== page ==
The Creole Voices of West Indian Slave Narratives
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In his classic reggae anthem from 1981, Burning Spear uses the pronoun “us” to connect not only to the community of listeners but also as a link across history with enslaved West Indians. Thus, the voice of Burning Spear in 1981 is presented as incorporating other voices from past history. This multiplicity is enhanced by the fact that the name Burning Spear refers to both the singular musician, whose given name is Winston Rodney, and the band. The multiplicity and syncretism of the communities in the epigraph is signaled not only textually in the references to “you” and “us” but also in the rhythm and sound of the song itself—its reggae beat. This beat reflects its creole community and combines influences from various musical styles such as spirituals, West African drumming rhythms, country, blue grass, calypso, as well as American rhythm and blues. In addition, reggae’s roots in the poor and working-class environments of newly urbanized 1950s Kingston, Jamaica, are intricately intertwined with the social and political movements of the same era, in which labor unions across many of the former British West Indian colonies transformed themselves into political parties, each claiming to represent “I-man,” the common man.1 Influenced by church revival meetings, political rallies often featured testimonies from those who had benefited from the largess of the party in question.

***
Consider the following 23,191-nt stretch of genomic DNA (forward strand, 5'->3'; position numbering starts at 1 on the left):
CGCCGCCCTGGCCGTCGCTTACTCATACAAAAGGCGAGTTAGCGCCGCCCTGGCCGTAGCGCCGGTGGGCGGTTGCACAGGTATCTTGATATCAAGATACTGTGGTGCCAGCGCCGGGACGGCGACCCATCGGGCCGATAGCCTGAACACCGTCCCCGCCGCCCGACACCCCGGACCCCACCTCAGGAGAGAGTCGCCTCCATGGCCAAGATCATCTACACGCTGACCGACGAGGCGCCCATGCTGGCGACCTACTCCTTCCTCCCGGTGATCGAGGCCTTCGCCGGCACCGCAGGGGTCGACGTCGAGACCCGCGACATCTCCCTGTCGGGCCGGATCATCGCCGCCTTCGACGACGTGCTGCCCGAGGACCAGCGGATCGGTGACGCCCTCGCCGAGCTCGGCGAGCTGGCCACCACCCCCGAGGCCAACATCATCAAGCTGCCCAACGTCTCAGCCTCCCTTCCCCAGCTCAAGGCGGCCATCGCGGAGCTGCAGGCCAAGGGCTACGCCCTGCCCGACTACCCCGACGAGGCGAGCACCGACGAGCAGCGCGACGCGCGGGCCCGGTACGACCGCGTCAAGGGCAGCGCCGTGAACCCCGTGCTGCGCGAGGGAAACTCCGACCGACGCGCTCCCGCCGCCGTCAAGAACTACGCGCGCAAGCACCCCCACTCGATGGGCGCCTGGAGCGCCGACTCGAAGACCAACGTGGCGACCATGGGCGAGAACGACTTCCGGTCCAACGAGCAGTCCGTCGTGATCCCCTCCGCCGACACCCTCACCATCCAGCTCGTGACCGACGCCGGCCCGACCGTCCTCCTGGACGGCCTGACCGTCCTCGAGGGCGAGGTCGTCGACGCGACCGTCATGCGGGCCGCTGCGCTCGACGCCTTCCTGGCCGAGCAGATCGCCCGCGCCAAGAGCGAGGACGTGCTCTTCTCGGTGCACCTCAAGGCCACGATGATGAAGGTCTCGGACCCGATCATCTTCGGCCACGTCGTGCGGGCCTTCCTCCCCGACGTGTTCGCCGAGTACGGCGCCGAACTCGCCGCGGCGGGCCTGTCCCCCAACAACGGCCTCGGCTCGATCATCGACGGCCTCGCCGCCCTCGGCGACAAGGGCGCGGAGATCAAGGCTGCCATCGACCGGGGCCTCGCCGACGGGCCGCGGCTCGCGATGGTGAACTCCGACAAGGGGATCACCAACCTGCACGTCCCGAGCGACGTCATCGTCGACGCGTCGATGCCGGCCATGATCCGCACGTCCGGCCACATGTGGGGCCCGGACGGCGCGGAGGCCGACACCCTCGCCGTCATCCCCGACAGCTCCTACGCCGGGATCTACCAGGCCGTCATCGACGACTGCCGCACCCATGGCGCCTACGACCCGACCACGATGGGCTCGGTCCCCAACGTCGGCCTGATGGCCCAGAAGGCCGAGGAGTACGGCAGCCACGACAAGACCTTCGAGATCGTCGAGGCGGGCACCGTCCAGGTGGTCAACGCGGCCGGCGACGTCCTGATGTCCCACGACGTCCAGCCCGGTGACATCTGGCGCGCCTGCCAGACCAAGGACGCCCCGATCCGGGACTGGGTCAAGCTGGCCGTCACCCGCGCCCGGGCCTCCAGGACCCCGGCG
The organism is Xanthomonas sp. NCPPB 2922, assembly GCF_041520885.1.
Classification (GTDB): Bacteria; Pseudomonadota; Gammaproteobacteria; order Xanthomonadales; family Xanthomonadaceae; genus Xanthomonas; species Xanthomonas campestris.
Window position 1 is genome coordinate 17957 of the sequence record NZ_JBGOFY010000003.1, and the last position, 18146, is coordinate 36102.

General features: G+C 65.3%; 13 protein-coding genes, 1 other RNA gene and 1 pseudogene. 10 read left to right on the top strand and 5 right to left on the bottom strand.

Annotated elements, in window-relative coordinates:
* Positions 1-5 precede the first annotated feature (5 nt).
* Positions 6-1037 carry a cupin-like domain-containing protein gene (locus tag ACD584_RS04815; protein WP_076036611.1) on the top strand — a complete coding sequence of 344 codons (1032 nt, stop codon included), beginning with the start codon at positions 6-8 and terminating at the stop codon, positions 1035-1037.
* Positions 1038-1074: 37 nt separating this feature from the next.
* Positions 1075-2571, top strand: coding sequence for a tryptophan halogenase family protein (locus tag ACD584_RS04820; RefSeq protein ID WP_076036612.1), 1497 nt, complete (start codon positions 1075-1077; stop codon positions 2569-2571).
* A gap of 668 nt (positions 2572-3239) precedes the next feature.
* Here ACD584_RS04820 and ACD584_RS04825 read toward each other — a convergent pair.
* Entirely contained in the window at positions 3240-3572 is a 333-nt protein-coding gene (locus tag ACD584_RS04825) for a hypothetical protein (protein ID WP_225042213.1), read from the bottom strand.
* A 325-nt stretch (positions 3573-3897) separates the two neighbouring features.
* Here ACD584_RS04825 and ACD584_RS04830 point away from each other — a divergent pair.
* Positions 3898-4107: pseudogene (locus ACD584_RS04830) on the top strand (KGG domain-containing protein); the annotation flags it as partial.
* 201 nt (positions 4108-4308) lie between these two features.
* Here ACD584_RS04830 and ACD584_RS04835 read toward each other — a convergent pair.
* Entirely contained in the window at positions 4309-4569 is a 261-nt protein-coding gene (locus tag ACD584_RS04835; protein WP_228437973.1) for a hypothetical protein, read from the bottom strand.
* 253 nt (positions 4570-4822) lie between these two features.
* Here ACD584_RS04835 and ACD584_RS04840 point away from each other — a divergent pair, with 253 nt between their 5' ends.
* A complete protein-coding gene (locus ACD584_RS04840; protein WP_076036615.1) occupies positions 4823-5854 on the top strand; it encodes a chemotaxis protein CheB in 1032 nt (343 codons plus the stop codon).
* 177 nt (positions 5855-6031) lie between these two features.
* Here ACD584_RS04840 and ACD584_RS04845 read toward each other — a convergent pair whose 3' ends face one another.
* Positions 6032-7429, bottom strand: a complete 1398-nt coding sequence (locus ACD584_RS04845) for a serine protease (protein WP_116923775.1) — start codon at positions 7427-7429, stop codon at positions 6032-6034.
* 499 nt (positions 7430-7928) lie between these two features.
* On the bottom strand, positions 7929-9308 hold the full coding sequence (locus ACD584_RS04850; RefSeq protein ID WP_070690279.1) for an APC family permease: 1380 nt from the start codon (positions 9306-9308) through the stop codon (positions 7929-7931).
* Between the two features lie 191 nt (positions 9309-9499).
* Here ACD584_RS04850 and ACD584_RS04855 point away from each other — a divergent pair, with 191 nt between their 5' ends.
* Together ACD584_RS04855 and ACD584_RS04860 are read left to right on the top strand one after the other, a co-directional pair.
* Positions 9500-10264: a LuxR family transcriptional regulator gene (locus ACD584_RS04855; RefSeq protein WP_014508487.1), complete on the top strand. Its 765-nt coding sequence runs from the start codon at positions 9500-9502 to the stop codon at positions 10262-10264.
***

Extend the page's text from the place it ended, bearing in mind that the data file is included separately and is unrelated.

KeywordsSlave System Slave Owner Editorial Note Multiple Voice Narrative Voice
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